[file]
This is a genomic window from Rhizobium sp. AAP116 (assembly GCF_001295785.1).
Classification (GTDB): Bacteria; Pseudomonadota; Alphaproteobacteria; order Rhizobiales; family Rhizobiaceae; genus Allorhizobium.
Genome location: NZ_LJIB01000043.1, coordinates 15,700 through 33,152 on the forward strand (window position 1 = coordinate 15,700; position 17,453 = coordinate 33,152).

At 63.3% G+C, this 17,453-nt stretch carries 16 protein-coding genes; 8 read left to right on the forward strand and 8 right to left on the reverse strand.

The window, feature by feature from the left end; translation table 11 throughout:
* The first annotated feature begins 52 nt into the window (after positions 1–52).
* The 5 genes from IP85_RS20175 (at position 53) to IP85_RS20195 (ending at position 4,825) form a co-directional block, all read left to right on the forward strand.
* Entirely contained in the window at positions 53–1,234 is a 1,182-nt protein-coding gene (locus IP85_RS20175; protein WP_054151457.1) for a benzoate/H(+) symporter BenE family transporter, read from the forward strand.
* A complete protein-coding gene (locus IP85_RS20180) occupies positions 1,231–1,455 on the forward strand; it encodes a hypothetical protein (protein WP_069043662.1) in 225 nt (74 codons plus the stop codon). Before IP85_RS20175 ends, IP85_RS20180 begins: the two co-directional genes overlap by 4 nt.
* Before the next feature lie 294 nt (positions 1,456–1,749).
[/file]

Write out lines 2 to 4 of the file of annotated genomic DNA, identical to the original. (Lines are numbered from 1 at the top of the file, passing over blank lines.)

Classification (GTDB): Bacteria; Pseudomonadota; Alphaproteobacteria; order Rhizobiales; family Rhizobiaceae; genus Allorhizobium.
Genome location: NZ_LJIB01000043.1, coordinates 15,700 through 33,152 on the forward strand (window position 1 = coordinate 15,700; position 17,453 = coordinate 33,152).

At 63.3% G+C, this 17,453-nt stretch carries 16 protein-coding genes; 8 read left to right on the forward strand and 8 right to left on the reverse strand.